(MENAFN - Kuwait News Agency (KUNA)) Ambassador Gary Quinlan of Australia, Chairman of the UN Security Council AI-Qaida Sanctions Committee, on Wednesday said the return of thousands of battle-hardened foreign fighters with new skills and ideas from Syria represents a "cause of concern" to their native countries in the Arab world, Europe and elsewhere.
"As thousands of foreign fighters engage in conflict alongside local militants (in Syria), ties are established that the Monitoring Team predicts could lead to new pan-Arab and pan-European networks of extremists," Quinlan told the Council as it met to hear briefings by the chairs of its subsidiary bodies on terrorism. "Furthermore, the return of these battle hardened foreign fighters to their countries of origin - or to third countries - with new ideas and skills is a cause for concern," he said. "Member states in North Africa, the Middle-East and Europe are already grappling with the reality of returning fighters with experience of working with Al-Qaida affiliates.
"For these reasons, the Al-Qaida Sanctions Committee will continue to maintain a global approach to the threat," he vowed.
He added that Al-Qaida has gained "dexterity not only geographically, but also structurally," noting that the trend towards ever-increasing recruitment of foreign fighters has given Al-Qaida and its affiliates a "more global reach in a number of theatres of operation," and that this strategy has been employed with particular rigour in the Syrian context. He also indicated that "generationally, Al-Qaida is getting younger - with leaders increasingly shaped by the experience of current social dynamics rather than the experiences of the 1990s." He also quoted from the Monitoring Team's report which noted that leadership positions within Al-Qaida are being taken up by men in their late 30s and 40s. "With this generational shift comes new philosophical perspectives and outreach techniques," he said.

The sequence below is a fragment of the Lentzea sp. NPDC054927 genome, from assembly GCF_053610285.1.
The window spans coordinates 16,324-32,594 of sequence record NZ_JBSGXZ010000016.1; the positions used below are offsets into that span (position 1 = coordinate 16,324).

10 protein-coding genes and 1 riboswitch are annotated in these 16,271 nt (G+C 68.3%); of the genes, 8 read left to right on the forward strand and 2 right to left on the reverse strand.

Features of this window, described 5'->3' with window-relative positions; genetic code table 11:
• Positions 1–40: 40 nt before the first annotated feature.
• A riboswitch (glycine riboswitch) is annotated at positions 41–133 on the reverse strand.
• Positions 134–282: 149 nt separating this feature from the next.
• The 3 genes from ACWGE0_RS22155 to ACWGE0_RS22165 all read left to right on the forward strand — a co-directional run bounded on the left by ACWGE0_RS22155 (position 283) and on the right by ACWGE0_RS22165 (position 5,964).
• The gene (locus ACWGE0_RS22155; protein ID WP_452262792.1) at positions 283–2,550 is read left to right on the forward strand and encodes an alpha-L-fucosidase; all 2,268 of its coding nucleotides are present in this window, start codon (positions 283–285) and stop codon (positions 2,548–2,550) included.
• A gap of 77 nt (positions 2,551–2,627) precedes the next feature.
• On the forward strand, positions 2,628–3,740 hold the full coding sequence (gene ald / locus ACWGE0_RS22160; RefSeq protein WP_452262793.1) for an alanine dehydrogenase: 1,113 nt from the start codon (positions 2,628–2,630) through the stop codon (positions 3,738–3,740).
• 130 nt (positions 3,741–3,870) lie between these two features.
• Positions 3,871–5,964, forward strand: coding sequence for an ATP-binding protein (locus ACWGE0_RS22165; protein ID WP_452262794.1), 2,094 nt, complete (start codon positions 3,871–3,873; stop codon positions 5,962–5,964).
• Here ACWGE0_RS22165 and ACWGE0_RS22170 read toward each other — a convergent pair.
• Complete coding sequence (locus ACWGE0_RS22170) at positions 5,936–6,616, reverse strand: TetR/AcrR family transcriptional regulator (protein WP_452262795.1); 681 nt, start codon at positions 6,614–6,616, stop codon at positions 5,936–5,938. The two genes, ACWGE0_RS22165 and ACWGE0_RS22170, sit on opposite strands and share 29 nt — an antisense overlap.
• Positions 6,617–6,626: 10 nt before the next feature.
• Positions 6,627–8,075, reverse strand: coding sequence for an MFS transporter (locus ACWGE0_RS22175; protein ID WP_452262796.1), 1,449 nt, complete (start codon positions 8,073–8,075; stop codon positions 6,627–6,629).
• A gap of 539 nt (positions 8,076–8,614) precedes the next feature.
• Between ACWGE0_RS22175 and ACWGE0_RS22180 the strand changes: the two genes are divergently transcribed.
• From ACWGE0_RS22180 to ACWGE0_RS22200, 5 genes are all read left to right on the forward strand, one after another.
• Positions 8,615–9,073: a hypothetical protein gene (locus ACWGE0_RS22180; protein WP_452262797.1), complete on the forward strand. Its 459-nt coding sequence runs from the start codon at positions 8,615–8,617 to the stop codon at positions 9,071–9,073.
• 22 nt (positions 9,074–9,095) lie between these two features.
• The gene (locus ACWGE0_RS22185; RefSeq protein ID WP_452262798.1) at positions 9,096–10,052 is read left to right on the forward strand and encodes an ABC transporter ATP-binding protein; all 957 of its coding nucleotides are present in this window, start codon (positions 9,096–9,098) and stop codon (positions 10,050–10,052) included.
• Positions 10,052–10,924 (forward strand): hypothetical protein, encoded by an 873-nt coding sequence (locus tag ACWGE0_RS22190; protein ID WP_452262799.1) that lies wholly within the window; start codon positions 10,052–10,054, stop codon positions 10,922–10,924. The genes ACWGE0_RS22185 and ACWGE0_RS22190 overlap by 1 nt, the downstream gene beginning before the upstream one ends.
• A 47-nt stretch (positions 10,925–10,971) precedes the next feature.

For instance, he added, among the new generation of Boko Haram militants in northern Nigeria, a "younger perspective has resulted in increased propensity for violence and less tolerance for local religious leadership." With Al-Qaida affiliates in Africa and Asia, he said, mid-level commanders bring technological knowledge and a focus on innovative attack planning. "Younger leaders are also more adept at connecting with the next generation of recruits, in particular through the sophisticated use of social media." While organisationally Al-Qaida is more splintered, he argued, "the shift towards diverse and localised recruitment also means that it is more durable than before. This trend is further amplified by the scope for domestic radicalisation in a number of member states, where violent Al-Qaida inspired cells may generate largely autonomously, influenced by internet propaganda but disconnected from Al-Qaida affiliate command structures." He recalled that Al-Qaida and its affiliates take advantage of local conflicts or situations of limited State control, noting that when a political situation shifts and opportunities arise to bolster Al-Qaida's agenda, the group and its affiliates "have become adept at quickly seizing these opportunities to regroup and strengthen." Similarly, he added, restoration of political stability and security in one region does not necessarily serve to weaken the threat posed by Al-Qaida and its affiliates. "It may simply mean that terrorists find safe havens and opportunities elsewhere." He said the shift in geographical focus of Al-Qaida in the Islamic Maghreb in particular demonstrates this adaptability, explaining that AQIM militants have moved away from Mali and Algeria to regroup in southern Libya. He vowed that the Committee "remains dedicated to ensuring that the Al-Qaida sanctions regime is as effective as possible" by maintaining a sanctions list that most effectively responds to the scourge.